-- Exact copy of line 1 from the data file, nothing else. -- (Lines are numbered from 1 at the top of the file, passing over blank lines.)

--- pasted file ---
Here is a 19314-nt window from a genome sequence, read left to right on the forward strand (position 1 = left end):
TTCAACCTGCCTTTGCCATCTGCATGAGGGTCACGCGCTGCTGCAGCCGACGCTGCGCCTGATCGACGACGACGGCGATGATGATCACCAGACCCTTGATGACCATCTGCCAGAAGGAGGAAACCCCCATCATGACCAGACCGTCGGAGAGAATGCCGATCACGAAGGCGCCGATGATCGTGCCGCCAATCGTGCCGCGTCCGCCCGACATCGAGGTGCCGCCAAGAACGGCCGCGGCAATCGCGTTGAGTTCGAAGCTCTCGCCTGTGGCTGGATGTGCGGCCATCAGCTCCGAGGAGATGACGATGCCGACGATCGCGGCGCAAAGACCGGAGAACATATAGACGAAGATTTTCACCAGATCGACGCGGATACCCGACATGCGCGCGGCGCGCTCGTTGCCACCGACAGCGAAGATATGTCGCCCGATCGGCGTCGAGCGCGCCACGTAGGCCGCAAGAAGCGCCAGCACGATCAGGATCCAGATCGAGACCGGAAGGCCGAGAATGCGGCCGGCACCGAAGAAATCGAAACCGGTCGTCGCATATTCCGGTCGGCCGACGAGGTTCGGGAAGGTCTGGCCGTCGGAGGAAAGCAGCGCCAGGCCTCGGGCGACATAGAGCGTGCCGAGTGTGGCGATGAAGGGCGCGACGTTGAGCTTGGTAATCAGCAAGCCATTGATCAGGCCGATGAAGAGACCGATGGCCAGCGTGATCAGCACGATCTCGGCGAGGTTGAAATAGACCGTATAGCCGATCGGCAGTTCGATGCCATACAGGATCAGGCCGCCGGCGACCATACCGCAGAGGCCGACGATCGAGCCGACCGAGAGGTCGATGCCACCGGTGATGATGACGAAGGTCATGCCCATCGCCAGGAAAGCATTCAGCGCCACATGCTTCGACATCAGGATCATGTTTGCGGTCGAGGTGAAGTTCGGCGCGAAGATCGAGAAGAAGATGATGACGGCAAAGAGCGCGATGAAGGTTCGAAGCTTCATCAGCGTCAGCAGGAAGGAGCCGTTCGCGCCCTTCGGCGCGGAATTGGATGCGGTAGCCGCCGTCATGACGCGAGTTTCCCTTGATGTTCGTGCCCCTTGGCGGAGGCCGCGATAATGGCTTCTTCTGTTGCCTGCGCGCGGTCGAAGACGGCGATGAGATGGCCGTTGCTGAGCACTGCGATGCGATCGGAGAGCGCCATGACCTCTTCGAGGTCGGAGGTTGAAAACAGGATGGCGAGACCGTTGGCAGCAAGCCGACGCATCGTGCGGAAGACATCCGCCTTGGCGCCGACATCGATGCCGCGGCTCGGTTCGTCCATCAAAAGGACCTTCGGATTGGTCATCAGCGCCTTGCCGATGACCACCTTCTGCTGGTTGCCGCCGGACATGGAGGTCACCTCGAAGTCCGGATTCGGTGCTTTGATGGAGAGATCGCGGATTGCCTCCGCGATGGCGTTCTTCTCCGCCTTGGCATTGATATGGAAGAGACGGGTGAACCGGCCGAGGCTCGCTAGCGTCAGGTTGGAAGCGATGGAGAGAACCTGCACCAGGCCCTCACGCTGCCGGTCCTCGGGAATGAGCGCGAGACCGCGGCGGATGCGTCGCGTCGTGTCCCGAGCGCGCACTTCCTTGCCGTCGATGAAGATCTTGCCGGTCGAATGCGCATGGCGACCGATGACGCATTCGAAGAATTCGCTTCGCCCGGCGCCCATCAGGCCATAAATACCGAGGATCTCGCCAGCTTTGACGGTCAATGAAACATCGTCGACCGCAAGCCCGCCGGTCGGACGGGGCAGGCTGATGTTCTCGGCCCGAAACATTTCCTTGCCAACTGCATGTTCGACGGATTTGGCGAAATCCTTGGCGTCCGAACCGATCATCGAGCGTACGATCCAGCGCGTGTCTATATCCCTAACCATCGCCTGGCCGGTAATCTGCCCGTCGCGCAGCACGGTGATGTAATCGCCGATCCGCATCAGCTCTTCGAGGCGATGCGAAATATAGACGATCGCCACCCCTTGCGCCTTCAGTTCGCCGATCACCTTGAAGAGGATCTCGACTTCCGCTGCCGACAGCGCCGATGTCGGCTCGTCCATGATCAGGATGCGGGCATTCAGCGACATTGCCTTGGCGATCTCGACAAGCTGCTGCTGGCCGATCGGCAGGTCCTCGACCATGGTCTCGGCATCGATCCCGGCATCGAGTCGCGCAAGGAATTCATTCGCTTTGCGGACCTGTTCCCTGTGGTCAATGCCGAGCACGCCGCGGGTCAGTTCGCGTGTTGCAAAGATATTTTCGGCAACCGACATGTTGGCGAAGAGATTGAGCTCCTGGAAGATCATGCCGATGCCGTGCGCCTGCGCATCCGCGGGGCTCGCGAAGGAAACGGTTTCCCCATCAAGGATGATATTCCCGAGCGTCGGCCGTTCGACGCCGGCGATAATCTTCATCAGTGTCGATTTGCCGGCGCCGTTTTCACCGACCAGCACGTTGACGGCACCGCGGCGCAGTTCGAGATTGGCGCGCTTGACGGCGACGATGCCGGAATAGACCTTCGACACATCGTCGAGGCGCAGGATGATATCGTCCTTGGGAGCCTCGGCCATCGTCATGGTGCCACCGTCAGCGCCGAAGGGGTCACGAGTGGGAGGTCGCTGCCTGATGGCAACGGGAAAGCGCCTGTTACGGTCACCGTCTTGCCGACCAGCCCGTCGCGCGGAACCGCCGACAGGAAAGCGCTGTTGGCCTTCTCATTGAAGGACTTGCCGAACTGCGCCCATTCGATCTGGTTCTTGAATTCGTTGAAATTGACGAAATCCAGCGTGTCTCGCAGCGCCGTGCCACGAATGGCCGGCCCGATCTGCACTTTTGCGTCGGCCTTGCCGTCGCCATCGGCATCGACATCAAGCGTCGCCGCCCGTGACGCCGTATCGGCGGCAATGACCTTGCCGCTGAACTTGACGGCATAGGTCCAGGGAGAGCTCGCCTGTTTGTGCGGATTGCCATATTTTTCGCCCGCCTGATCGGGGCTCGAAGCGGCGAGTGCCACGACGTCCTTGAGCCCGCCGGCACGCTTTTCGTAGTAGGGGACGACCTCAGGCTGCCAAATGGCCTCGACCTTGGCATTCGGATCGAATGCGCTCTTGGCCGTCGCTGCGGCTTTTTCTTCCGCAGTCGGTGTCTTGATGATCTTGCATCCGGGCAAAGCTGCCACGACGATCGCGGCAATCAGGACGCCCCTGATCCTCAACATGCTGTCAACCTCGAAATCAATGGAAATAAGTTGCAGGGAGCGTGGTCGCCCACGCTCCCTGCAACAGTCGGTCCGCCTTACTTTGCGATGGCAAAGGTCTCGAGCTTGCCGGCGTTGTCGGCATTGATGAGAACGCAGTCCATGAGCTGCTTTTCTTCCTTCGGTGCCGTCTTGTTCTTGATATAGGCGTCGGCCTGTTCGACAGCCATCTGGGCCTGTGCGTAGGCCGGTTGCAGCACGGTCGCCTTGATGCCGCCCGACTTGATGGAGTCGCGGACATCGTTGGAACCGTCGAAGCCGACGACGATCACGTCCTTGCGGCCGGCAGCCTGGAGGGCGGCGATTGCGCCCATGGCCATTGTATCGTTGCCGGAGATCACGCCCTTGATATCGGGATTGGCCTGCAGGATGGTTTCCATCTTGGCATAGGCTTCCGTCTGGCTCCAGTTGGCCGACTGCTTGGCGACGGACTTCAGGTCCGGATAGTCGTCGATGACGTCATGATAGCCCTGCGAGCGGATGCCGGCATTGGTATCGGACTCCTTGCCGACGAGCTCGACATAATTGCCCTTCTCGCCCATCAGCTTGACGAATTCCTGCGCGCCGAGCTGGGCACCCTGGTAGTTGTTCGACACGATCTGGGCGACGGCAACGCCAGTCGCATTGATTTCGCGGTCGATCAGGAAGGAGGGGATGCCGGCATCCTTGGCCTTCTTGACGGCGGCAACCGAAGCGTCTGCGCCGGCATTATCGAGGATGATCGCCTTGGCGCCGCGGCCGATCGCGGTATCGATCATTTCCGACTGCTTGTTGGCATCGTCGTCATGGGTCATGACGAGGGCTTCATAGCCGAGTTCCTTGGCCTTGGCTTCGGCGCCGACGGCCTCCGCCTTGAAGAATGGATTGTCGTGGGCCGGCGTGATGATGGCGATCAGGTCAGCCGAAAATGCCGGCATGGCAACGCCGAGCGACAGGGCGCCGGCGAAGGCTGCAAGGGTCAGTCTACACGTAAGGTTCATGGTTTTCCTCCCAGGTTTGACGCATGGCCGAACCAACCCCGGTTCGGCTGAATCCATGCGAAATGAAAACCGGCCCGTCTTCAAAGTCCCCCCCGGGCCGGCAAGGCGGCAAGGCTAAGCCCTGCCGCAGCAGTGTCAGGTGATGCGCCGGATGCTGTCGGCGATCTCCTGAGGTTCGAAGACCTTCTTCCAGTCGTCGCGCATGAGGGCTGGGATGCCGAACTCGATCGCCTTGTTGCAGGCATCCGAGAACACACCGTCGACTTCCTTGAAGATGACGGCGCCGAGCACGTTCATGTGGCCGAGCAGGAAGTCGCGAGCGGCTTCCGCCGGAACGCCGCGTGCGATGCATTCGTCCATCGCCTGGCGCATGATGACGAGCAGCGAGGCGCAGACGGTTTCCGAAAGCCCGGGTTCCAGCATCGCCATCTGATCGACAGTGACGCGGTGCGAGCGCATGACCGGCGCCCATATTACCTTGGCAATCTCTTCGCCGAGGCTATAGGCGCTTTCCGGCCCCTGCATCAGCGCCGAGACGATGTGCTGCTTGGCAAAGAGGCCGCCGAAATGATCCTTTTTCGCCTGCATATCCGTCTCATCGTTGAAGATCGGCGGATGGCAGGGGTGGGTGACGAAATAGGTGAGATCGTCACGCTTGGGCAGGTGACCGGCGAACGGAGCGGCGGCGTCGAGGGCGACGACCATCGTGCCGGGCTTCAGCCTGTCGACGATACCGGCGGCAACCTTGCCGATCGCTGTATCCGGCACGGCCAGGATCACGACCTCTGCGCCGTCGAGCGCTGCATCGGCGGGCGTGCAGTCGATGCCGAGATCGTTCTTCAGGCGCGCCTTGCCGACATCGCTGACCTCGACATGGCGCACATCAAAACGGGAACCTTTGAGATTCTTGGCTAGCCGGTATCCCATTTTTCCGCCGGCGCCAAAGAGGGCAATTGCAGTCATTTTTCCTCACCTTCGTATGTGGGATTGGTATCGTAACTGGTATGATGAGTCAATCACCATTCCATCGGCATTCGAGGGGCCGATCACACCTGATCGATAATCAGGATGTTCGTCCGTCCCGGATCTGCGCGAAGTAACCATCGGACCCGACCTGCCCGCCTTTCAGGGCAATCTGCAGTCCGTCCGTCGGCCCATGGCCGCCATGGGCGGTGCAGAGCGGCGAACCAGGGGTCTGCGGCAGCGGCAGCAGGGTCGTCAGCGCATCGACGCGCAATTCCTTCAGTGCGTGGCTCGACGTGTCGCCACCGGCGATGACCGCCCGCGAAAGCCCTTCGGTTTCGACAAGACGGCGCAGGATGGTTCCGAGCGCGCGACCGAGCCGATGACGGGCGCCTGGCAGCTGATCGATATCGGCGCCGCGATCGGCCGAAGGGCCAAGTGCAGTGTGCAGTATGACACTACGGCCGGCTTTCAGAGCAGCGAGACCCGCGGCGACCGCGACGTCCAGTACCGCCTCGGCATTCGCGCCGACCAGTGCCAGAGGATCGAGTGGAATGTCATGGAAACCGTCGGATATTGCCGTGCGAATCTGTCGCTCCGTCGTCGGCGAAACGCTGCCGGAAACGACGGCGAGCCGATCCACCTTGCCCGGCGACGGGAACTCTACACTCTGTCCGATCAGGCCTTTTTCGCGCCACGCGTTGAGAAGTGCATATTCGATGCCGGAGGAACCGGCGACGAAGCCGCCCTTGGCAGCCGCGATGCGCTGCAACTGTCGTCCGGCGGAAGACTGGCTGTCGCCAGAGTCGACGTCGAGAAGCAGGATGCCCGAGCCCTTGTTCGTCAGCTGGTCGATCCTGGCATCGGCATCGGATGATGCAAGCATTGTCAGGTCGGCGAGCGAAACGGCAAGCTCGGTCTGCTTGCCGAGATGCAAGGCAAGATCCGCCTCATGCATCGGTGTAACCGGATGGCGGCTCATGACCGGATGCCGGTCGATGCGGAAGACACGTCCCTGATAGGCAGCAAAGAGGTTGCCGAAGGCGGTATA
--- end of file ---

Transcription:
Here is a 19314-nt window from a genome sequence, read left to right on the forward strand (position 1 = left end):